Yasuo Nakazato is president of construction firm Nakazato Kogyo, which manages Shirotori Dacho Mura (White bird Ostrich Village) in Murayama, Yamagata Prefecture. He got interested in the world's largest living birds, which originate in Africa, five years ago when his company was in a slump amid a sudden drop inpublic works projects.
The Japan Ostrich Council, based in Tokyo, says ostriches are being raised in more than 450 locations across the country from Hokkaido to Okinawa. Nearly 70 percent of breeders are connected to the construction industry and are rearing the flightless birds as a side business.
Hiroaki Toyohara, secretary general of the council, said, "There are many instances of construction companies taking up the challenge of breeding ostriches to supplement their main business because of the reduction in public works projects due to the financial difficulties confronting the central and local governments."
He said construction companies find it easy to start breeding ostriches because they already have building materials such as metal pipes to set up cages.
....Nakazato started by raising 10 young birds through a process of trial and error, feeding them rice crackers and vegetables. He now has 35 ostriches.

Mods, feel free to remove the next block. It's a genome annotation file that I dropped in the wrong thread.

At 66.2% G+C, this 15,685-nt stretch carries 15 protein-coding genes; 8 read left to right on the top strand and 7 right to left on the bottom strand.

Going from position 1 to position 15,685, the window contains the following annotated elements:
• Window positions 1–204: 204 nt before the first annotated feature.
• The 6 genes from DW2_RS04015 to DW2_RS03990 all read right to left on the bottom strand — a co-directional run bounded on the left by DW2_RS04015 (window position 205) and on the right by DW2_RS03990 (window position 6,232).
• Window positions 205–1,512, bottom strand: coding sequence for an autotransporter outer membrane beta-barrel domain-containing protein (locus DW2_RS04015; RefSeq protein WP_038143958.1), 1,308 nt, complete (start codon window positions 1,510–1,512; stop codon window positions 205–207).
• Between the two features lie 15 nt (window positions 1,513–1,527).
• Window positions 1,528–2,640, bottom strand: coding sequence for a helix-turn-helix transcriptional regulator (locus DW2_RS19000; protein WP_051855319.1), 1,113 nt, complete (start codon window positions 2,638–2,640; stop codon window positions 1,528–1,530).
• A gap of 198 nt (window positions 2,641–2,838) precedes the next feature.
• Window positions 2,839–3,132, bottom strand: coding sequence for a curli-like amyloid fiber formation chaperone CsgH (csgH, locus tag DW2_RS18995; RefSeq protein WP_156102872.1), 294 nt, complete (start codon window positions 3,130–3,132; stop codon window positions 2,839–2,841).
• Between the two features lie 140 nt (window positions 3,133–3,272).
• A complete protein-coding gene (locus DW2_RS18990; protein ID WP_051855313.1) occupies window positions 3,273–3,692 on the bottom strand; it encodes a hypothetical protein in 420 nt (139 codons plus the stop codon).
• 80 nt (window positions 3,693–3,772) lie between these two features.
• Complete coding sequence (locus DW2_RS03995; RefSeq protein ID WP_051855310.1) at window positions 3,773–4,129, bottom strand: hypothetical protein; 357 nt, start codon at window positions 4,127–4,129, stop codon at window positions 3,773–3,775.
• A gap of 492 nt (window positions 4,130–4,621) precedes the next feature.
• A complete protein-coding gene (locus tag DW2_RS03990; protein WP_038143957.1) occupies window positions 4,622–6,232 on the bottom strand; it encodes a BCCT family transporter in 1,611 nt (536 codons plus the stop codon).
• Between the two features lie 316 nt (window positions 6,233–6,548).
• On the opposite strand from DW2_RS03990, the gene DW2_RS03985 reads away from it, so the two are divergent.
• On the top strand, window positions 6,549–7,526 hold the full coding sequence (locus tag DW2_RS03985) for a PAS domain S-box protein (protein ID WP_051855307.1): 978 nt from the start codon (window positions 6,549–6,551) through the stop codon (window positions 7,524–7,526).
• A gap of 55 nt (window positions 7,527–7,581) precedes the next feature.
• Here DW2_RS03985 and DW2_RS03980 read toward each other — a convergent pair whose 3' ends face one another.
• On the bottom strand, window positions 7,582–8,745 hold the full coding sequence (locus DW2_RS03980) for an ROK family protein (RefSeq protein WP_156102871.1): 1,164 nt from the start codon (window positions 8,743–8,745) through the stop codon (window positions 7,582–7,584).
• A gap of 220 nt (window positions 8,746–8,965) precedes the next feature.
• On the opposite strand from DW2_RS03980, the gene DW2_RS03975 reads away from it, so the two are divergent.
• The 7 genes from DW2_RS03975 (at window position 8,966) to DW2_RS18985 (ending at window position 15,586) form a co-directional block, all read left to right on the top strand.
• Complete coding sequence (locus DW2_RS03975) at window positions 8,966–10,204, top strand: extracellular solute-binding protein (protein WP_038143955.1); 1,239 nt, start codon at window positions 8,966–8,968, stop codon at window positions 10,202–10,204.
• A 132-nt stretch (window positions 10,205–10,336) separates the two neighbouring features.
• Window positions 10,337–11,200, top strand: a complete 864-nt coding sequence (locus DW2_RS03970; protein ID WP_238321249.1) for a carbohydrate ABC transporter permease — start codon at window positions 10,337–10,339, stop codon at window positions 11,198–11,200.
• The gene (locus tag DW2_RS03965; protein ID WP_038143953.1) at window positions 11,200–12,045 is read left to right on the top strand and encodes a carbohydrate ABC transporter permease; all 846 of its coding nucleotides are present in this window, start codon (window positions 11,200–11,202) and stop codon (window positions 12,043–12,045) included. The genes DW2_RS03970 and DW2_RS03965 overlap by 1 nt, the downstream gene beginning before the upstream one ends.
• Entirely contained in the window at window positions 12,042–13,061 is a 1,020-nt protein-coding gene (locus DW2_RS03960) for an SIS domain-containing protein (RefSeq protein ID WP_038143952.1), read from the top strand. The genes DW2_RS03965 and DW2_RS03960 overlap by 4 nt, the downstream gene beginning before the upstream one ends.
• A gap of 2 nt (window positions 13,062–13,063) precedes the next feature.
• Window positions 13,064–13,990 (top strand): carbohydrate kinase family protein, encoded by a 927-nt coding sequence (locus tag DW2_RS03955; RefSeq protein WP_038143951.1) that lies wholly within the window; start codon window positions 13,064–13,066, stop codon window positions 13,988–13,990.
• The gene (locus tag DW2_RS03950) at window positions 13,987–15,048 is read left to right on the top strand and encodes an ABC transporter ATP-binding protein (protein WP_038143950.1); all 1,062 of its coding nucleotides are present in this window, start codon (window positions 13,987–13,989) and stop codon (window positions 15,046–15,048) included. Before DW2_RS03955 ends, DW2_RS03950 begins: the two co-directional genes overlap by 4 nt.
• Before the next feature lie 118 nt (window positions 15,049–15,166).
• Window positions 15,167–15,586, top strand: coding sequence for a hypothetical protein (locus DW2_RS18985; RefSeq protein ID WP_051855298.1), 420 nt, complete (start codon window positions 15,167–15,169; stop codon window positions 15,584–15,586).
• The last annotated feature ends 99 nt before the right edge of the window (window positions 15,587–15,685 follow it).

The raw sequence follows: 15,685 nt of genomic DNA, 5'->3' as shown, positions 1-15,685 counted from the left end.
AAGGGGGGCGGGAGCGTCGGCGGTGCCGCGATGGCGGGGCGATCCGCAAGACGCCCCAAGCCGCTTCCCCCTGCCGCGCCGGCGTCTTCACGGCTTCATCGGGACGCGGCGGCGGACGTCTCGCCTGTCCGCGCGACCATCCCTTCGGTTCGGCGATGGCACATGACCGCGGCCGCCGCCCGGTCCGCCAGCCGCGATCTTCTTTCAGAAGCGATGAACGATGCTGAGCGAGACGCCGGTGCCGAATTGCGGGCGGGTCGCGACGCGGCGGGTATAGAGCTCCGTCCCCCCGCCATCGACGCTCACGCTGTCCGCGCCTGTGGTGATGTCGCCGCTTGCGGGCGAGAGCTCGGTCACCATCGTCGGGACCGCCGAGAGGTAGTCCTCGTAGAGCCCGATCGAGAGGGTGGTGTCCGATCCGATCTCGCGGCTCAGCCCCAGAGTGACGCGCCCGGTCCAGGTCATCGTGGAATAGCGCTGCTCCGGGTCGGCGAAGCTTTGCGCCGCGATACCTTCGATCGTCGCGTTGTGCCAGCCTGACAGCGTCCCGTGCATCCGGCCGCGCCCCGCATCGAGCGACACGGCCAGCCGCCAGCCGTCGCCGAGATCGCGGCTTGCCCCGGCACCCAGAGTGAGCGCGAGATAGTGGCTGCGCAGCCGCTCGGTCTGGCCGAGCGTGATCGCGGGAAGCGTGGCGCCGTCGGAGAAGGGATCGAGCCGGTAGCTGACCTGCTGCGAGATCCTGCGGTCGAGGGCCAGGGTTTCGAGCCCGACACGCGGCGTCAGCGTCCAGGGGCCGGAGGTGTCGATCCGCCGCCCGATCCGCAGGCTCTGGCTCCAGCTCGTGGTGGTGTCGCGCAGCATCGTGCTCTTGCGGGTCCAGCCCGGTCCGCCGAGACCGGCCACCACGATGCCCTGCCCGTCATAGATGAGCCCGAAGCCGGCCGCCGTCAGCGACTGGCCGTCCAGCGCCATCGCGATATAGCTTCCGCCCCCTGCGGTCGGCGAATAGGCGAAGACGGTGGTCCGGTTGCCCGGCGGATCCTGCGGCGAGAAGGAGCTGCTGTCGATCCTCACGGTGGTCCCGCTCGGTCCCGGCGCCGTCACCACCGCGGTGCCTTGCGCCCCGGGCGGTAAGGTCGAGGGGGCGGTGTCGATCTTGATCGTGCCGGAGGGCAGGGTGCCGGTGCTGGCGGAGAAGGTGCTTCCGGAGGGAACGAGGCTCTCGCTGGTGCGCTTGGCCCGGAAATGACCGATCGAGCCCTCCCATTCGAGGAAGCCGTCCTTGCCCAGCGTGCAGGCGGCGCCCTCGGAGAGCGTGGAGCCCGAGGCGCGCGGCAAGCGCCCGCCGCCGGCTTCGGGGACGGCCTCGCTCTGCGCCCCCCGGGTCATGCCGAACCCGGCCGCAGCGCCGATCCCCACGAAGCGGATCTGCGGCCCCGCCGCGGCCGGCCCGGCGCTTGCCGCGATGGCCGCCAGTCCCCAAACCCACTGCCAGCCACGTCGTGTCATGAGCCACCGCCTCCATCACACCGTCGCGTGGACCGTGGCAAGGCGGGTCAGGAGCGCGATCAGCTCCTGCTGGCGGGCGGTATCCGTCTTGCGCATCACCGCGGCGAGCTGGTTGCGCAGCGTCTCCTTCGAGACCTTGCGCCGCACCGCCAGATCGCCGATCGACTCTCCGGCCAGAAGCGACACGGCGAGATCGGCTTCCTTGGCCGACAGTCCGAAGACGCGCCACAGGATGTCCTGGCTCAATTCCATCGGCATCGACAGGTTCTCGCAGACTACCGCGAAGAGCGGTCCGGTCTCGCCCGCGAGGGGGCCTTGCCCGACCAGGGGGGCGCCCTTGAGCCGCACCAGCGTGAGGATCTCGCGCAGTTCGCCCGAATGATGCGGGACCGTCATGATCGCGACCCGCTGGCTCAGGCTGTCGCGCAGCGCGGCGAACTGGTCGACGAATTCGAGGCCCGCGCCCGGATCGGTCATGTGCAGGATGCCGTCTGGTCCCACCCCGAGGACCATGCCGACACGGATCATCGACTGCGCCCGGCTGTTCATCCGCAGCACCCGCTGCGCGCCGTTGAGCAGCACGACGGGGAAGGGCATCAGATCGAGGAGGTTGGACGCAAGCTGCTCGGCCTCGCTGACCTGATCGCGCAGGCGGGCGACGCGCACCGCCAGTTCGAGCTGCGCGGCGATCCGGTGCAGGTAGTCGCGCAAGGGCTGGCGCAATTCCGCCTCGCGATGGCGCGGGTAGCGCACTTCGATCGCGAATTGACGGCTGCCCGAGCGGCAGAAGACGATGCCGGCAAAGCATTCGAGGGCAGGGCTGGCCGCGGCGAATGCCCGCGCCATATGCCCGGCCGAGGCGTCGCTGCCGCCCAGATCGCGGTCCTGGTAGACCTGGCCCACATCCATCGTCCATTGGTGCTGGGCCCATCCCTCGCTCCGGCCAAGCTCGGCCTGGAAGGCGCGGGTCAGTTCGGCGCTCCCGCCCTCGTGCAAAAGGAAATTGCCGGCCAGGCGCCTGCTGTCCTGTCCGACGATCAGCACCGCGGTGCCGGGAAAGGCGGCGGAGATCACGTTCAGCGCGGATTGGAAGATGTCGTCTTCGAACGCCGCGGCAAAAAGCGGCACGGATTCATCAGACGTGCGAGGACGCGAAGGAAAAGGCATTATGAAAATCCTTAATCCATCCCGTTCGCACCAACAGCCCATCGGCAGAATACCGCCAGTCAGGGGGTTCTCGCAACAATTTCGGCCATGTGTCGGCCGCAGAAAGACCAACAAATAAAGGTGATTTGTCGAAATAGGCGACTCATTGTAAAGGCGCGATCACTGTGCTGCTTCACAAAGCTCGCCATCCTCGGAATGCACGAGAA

"Ostriches are tame, hardy with regard to changes in climate and easy to raise," he said. "They hate to be alone and never try to run away."
More than 200 people visited the ostrich village on weekends last July and August. Ice cream made from ostrich eggs and salami made from ostrich meat are specialties of the village and are sold at events both within and outside of Yamagata Prefecture. Also on sale are billfolds made of ostrich leather.
The town of Asahi, Yamagata Prefecture, has offered to let a local construction company use the former site of a high school for grazing land free of charge. The town plans to pitch meat from ostriches fed on apples in the hope that it will help to revive the area.